Means 42 for attaching the sleeve 12 and flange member together in a relatively rotatable and disengagable manner include an annular lip 43 integrally formed at the upper end of the sleeve and which has a slanting undersurface 44. Lip 43 seats against a conforming annular shelf 46 of the flange member 13 that extends around the upper end of the circular central opening 47 of the flange member. Referring jointly to FIGS. 2 and 4, four small tab projections 48 extend a short distance inward from the inner surface of sleeve 12 just below the underside of shelf 46, the tabs being equiangularly spaced apart around the sleeve surface. Thus lip 43 and tabs 48 normally hold the sleeve 12 and flange member 13 toqether while enabling rotation of one member relative to the other. Shelf 46 has four equiangularly spaced notches 49 which conform in size to the sleeve tabs 48. Thus the sleeve 12 may be withdrawn from the flange member opening 47 if it is rotated to bring the tabs 48 to the locations of the notches 49. Another sleeve 12 may be engaged with the flange member 13 by reversing the procedure. Registering of the tabs 48 of the sleeve 12 with notches 49 of flange member 13 is facilitated by four additional notches 51 in lip 43 each being situated above a separate one of the tabs. The tabs 48 are visible through notches 51 when the tabs are directly under notches 49 in position to enable separation of the sleeve 12 and flange member 13.
The sleeve 12 and flange member 13 are formed of plastic in this embodiment although one or both of such elements may also be metal. Referring now to FIG. 5, a high strength but light and economical construction can be realized by providing recessed regions 52 in the underside of flange member 13 at locations away from the screw passages 29, hold-down bolt notches 38 and the inner and outer edge regions of the member.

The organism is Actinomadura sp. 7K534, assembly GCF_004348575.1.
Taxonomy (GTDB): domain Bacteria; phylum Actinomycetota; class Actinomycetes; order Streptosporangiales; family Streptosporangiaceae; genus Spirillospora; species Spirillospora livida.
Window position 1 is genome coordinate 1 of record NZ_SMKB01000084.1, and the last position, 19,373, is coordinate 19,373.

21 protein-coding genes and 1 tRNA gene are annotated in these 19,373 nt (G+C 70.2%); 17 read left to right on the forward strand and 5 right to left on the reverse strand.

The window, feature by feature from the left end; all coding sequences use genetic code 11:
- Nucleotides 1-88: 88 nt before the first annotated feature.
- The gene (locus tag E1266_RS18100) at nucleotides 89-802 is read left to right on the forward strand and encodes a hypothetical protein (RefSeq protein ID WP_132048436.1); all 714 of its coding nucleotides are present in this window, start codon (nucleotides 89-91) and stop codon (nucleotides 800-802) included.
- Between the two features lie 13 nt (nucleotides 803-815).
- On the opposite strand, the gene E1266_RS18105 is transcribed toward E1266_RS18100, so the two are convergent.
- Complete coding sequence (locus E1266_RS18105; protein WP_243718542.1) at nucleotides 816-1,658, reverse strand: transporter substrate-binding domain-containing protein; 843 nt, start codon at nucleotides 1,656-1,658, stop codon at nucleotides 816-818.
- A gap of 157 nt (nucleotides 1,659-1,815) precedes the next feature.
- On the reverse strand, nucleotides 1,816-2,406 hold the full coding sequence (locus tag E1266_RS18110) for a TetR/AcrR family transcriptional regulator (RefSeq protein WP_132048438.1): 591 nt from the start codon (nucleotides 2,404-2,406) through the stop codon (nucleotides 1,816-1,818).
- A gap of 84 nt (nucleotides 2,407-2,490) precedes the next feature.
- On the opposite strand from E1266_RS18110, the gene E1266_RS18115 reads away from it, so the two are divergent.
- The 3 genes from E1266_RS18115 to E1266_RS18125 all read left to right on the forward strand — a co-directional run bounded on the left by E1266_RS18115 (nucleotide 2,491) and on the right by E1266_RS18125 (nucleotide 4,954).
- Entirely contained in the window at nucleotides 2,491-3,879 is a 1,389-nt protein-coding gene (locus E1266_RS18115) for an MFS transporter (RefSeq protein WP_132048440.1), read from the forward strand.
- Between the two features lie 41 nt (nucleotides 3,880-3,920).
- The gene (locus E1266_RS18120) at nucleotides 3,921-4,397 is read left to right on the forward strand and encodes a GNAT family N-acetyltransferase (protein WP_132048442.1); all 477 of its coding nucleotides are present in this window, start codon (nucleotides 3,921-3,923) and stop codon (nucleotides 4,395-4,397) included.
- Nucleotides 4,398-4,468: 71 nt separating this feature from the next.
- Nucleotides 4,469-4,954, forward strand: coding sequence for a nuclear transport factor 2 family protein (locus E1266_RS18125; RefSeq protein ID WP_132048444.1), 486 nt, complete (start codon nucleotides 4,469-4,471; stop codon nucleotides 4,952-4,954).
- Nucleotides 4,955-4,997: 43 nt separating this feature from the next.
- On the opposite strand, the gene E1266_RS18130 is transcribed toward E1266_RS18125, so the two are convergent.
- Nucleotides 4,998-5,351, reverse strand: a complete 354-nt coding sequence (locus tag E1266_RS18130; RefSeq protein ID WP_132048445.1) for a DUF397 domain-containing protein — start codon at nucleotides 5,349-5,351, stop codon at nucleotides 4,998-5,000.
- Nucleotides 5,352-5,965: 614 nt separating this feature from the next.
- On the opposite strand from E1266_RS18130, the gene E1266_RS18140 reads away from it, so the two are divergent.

Referring to FIGS. 2 and 3, the raised circular rib 31 on the top surface of flange member 13 is coaxial with sleeve 12 but of larger diameter and aids in retaining wax sealing material as will be further discussed.
During installation, with reference again to FIGS. 1 and 2, openings 16 and 23 are cut into floorboards 19 and plywood 21 respectively. In contrast to the prior practice the openings 16 and 23 may be of square configuration and thus are quickly and easily cut by using a power saw of the type which enables adjustment of the depth of cut or other similar tool. Normally, four straight cuts with the saw or the like are all that is required to form each opening 16, 23.
The drainpipe 14 is then installed in the conventional manner with the upper end of the pipe being within floor opening 16. Sleeve 12 of the floor flange 11 is fitted onto the upper end of the drainpipe 14 and bonded to the pipe such as with solvent in the case of plastic components or solder if the pipe and floor flange are metal. Flange member 13 then rests on floorboards 19, within opening 23 and is secured in place with screws 32. The heads 36 of hold-down bolts 33 are engaged with passages 38 as previously described.
A wax gasket 54 having a thick annular body of deformable wax is then fitted onto the annular horn 56 which forms the waste outlet of the toilet. Toilet base 18 is then lowered onto the floor flange 11 with bolt passages 34 being in alignment with the hold-down bolts 33. The toilet base 18 is then secured to the floor flange 11 by engaging washers 57 and nuts 58 on the hold-down bolts 33 which elements may be concealed by decorative caps 59 if desired.
Lowering of the toilet base 18 results in compression of the wax gasket 54 which then deforms somewhat to provide a water-tight seal between toilet horn 56 and the sleeve 12 of the floor flange 11. Rib 31 acts to resist spreading of the wax gasket 54 and thus aids in providing a thorough and durable seal.
While the invention has been described with respect to a single embodiment for purposes of example, many modifications and variations in the construction are possible and it is not intended to limit the invention except as defined in the following claims.